Hope on Trial

Sarah Roth // My parents shared a broad, brown desk in their home office. In the years of my mother’s struggle with ovarian cancer, a foot of papers, envelopes, and printouts were stacked on the desk, documenting clinical trials for which she might be eligible. For a time, the desk, with its thick layer of…

Book Review: Arnold, David. Colonizing the Body: State Medicine and Epidemic Disease in Nineteenth-century India.

Yaming You // David Arnold’s Colonizing the Body sketches the history of British colonial policy of public health in India in the nineteenth century. Chapter 1 talks about how the medico-topographical reports produced by British professionals in India orientalized India’s tropical environment, which according to the then popular miasmatic theory of etiology, caused many of…

Entering the Mystery: The Lady’s Handbook for Her Mysterious Illness

Emily Waples // Emily Dickinson, we know, did not title her poems. But when Mabel Loomis Todd and Thomas Wentworth Higginson set out to publish their first edition of Dickinson’s work in 1890, four years after her death, they took this liberty. What contemporary readers of R.W. Franklin’s edition may now know as poem #760,…

A Review of Diabetes: A History of Race & Disease

Phyllisa Deroze // As a humanities scholar with interest in the experiences of people with diabetes, I was eager to read Arleen Tuchman’s book Diabetes: A History of Race & Disease (2020). The book reads like a journey through time, each chapter uncovering new information about how American constructions of race have impacted diabetes research, treatment, diagnoses,…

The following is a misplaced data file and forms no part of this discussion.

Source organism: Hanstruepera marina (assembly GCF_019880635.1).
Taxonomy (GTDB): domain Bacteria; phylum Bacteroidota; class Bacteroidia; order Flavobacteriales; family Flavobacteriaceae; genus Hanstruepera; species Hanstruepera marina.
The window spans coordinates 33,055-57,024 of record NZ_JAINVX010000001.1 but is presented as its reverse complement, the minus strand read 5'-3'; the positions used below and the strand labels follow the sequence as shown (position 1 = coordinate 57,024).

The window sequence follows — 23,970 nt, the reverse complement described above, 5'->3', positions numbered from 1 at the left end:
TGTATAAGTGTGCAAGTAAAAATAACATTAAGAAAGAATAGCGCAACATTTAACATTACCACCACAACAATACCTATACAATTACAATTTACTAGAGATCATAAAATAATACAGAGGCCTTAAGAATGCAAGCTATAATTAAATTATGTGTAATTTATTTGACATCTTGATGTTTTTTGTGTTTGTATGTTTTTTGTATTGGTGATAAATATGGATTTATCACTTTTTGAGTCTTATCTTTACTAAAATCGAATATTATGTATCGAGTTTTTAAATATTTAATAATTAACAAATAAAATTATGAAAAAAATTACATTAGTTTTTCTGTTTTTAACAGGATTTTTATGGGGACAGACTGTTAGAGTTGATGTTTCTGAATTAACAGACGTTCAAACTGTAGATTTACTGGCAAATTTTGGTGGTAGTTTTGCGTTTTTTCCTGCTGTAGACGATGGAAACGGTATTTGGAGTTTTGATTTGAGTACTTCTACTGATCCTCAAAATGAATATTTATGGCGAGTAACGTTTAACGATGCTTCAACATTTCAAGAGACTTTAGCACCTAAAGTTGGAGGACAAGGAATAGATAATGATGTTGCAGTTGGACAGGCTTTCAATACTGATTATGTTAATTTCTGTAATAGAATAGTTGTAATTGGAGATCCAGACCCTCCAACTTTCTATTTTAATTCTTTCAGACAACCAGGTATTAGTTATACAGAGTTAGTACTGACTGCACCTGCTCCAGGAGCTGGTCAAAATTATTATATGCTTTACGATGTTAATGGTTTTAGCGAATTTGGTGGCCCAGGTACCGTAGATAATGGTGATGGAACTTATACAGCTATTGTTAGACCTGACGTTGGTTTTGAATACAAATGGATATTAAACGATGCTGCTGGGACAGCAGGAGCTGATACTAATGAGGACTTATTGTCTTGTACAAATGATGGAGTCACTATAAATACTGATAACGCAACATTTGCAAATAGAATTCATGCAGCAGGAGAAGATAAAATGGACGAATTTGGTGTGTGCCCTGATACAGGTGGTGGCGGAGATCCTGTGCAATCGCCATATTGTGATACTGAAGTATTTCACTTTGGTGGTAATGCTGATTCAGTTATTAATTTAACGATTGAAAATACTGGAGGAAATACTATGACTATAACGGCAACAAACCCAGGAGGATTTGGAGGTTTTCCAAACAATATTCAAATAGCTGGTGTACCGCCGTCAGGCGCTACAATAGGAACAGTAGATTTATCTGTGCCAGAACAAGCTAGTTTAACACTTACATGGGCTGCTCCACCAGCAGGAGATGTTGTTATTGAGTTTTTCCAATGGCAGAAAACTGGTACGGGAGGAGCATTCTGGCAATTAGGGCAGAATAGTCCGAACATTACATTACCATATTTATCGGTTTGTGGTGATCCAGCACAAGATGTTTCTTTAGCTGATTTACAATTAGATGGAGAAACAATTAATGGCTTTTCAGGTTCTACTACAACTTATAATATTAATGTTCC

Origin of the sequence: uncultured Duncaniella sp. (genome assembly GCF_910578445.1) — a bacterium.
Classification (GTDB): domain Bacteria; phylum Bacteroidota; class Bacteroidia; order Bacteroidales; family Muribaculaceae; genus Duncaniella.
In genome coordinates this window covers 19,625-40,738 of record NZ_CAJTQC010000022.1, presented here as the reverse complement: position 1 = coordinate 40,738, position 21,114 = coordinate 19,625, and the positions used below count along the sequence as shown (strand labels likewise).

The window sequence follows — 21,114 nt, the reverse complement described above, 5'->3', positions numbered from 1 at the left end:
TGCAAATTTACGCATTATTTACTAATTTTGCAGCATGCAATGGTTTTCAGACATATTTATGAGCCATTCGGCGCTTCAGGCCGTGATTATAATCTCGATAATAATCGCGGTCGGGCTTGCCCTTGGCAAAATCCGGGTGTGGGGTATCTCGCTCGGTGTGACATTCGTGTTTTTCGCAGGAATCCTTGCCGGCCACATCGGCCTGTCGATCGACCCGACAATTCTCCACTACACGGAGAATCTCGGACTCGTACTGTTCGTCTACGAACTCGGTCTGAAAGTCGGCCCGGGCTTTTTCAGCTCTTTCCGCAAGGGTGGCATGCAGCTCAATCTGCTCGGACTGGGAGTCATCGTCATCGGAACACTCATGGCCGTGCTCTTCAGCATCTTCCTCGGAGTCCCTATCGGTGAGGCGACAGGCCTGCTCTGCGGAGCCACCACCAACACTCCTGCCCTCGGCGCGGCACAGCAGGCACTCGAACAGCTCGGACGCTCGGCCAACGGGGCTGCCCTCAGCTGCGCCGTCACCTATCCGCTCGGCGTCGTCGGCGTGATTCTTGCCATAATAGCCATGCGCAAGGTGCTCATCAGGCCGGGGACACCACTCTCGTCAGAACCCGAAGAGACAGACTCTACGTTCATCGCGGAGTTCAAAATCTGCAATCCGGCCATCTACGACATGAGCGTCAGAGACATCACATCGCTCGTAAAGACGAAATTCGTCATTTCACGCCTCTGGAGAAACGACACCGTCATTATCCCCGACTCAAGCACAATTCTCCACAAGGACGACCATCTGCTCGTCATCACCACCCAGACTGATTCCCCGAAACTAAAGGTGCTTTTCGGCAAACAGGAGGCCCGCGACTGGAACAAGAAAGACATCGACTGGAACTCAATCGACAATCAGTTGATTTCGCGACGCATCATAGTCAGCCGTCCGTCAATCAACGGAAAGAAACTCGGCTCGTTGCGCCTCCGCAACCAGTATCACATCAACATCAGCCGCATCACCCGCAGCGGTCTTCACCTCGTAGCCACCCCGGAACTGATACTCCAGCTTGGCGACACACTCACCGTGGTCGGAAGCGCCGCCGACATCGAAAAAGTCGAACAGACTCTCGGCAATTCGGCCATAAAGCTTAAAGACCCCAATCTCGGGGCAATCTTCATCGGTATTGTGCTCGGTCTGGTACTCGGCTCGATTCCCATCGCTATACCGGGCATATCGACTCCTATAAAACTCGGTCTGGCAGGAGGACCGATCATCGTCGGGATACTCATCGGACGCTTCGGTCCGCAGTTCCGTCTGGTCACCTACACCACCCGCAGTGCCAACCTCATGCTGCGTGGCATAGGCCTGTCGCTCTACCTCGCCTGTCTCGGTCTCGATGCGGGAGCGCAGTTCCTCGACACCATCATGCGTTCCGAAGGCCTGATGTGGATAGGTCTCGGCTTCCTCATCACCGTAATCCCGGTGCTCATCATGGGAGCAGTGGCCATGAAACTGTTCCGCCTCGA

Amphetamine and its discontents

Steve Server // Nicolas Rasmussen. On Speed: The Many Lives of Amphetamine (New York: New York University Press, 2008). It is a principle of pharmacology that one can never have on-target, desired effects without some off-target side effects.  Amphetamine is no exception to that rule.  The drug leads to higher levels of dopamine and norepinephrine…

Book Review: Hygienic Modernity: Meanings of Health and Disease in Treaty-Port China by Ruth Rogaski

Yaming You // In this book, Ruth Rogaski provides a discursive analysis of the shifting connotation of one single Chinese word—weisheng 卫生  (hygiene/sanitation)—to “place meanings of health, disease at the center of Chinese experiences of modernity” in twentieth-century China (1). As hygiene was transformed from a personal and individual practice into a public and national project of…

A Comparative Book Review—Medical Bondage: Race, Gender, and the Origins of American Gynecology & Anarcha Speaks: A History in Poems

Rachel Dudley // This comparative book review reflects my scholarly background as an interdisciplinary, feminist, health humanities thinker, and it brings together two distinct genres of writing.  These genres—medical historiography and poetry—allow readers to grapple with troubling histories of medical exploitation, cultural memory, and meaning-making in very different but equally generative ways.  In relation to…

T in the Time of Coronavirus

Diana Rose Newby // Why has COVID-19 killed more men than women? As the novel coronavirus SARS-CoV-2 continues its global spread, infection patterns and fatality rates have prompted this question both among medical experts and in the popular media. As of late April, data confirmed this disparity in multiple regions of the world: in China,…

On Iatrogenesis

Michelle Munyikwa // “Medicine changed me, but not in the ways I expected,” Rachel Pearson writes in her memoir of medical school, No Apparent Distress. The book is Pearson’s attempt to make sense of these changes, drawing the reader from her working class childhood to her unexpected presence in medical school and the events which…